Simple Pleasures from a Flower Vase…

Text and photography copyright Thomas Webster 2004. All rights reserved.


The other day I had a rare day off with no pressing demands and decided to do a little hunting for amoebae. I made the rounds of my three favorite ponds, sampling the waters and the bottom sediments. Returning home I settled in with the sample jars full of prospects and my microscope at the ready, looking forward to an afternoon's leisurely hunt. Three hours and several sample changes later my leisurely afternoon turned into an afternoon full of frustration. Not an amoeba to be found!

On one of my trips to the kitchen to wash a microscope slide and cover slip, for yet another fruitless search, I noticed my wife had opened the kitchen drapes. Sitting on the kitchen windowsill is a small flower vase containing a section of bamboo rooting in water. The sunlight coming through the kitchen window gave the rooting water an enticing golden hue. Stubbornly, I kept hunting through the water samples I had already gathered but, all the while, I kept thinking of that water in the flower vase. Finally, on a return trip to the kitchen to wash yet another unsuccessful microscope slide, I carried a plastic pipette and sampled what little bottom sediment could be sampled in the flower vase.

At first, I wasn't sure of what I was looking at through my 10x objective lens. The few drops of bamboo water looked fairly sterile; some large clumps of cyanobacteria here and there and an occasional, tiny ciliate whizzing through the field of view quicker than I could make an identification. I encountered the indigestible remains of a long dead rotifer. I started to get that feeling of discouragement…again. The most interesting organisms I saw were some long chains of some sort of cyanobacteria; I can't decide which species, though..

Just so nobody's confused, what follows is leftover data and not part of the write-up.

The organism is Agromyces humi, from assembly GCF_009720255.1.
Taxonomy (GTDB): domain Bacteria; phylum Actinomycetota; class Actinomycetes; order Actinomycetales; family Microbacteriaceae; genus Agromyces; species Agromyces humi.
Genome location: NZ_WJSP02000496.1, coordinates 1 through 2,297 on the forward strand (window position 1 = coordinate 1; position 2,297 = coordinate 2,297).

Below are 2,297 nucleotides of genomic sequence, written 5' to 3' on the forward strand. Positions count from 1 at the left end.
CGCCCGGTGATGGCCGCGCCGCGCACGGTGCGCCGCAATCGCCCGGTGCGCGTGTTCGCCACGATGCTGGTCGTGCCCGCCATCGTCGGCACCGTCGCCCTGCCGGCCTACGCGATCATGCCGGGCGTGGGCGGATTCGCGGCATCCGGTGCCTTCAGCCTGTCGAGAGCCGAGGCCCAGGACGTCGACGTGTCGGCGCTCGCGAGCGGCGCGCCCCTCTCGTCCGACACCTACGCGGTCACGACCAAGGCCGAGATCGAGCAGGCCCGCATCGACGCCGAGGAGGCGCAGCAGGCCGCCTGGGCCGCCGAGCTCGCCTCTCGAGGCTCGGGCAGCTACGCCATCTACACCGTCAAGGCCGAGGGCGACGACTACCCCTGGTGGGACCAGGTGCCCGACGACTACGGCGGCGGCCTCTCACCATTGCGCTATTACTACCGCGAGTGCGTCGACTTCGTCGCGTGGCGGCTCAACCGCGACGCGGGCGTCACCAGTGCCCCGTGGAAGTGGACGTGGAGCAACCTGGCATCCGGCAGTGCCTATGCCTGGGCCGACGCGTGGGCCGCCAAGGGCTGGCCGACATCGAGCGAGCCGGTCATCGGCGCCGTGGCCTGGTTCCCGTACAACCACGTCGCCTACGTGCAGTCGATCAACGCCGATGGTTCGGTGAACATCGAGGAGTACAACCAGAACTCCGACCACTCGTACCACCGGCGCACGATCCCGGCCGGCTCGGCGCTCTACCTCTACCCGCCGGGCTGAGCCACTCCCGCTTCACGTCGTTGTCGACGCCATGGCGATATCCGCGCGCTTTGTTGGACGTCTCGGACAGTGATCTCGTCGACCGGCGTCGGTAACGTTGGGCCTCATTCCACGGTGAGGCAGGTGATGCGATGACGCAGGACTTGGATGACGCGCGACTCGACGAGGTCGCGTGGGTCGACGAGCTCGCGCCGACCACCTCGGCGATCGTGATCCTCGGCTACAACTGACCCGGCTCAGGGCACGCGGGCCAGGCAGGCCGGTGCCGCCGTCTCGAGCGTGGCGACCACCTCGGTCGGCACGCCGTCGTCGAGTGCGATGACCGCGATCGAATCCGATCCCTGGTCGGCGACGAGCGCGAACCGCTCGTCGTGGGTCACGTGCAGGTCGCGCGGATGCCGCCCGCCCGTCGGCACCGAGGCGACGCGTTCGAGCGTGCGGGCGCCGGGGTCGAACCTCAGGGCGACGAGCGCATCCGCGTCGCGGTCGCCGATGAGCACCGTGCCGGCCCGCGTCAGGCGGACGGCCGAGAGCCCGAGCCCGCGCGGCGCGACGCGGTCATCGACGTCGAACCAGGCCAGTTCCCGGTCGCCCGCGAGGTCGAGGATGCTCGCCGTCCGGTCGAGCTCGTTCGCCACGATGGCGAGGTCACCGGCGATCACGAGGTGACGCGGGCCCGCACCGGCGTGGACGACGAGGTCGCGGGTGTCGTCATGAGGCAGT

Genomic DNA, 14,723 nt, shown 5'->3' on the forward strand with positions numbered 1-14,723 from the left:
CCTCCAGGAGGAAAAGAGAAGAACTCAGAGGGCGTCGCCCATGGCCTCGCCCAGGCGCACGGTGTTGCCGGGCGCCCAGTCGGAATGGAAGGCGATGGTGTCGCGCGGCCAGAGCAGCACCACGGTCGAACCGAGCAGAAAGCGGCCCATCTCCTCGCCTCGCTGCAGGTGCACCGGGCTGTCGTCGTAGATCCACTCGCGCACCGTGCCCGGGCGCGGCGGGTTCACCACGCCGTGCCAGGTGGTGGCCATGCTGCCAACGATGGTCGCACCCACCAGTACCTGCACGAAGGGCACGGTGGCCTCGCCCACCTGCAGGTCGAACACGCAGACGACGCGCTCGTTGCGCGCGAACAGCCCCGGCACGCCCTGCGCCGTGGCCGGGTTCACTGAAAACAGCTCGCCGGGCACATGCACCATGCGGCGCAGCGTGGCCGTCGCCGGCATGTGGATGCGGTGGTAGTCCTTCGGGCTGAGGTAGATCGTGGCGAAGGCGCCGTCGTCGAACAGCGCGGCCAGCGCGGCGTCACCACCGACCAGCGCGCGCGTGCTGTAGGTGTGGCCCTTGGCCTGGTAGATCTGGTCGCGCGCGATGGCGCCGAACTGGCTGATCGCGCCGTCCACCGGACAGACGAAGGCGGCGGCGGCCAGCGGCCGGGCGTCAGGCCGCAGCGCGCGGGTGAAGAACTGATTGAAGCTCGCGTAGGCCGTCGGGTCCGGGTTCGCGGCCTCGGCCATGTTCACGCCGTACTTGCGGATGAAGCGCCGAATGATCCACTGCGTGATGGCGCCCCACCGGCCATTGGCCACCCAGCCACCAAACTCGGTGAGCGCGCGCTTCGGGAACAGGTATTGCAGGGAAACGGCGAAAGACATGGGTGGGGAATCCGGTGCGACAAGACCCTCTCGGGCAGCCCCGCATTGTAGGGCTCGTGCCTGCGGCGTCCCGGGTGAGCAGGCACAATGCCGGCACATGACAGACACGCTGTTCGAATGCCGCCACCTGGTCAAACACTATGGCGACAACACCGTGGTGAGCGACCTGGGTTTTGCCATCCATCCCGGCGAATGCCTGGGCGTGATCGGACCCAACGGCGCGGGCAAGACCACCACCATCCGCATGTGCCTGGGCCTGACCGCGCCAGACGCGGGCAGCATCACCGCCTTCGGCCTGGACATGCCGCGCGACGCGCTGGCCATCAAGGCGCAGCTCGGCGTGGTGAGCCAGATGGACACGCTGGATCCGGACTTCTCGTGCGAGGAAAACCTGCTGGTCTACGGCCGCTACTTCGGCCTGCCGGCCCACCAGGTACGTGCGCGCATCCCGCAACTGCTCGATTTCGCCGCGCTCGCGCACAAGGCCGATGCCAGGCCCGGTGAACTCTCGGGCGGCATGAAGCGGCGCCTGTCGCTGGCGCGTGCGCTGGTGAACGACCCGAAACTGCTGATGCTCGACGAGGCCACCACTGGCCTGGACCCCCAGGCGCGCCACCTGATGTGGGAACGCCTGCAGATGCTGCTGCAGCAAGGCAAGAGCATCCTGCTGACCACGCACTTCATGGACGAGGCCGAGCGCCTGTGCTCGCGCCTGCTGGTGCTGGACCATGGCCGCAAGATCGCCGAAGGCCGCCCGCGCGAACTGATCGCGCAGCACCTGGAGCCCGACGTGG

I sat staring dully through the binocular head on my microscope when I realized that one of the large clumps of algae had moved a considerable distance across the field of view. Huh? I hadn't fiddled with the stage positioning controls. A closer examination of the algae clump revealed a single, wide-spreading pseudopod. In my haste, I failed to recognize the large clumps of algae for what they were…enormous Thecamoeba!! My quest was fulfilled. Without a doubt, these are the largest and slowest moving amoeba I have yet to observe. At lower magnifications one can hardly tell the amoeba is moving. Higher magnifications reveal the cytoplasmic flow within the amoeba.

I continued my search with renewed vigor. Higher magnifications revealed a couple more species of amoeba. Both of these amoeba are considerably smaller than the Thecamoeba and much faster moving. I would have mistaken these amoeba as oil drops had not the pseudopodia been obviously moving.


For some time now, I have been partially disabled. The collecting trips to nearby ponds and destinations farther have been reduced drastically. This day in particular, I had traveled to many ponds within a few miles of my home and stretched my endurance collecting water samples. It was quite humbling (as well as a great relief, too) to have found my quarry in a simple flower vase a few steps from my workstation. It is quite easy to overlook the obvious.

Author's Note

All of the images accompanying this article are single video frame captures from a simple webcam modified to fit my microscope. You can view the original video clips at On Closer Inspection... I enjoy making video clips of the "micro-critters" I encounter with the webcam but it does not make a very suitable substitute for a still camera if still images are to be captured.

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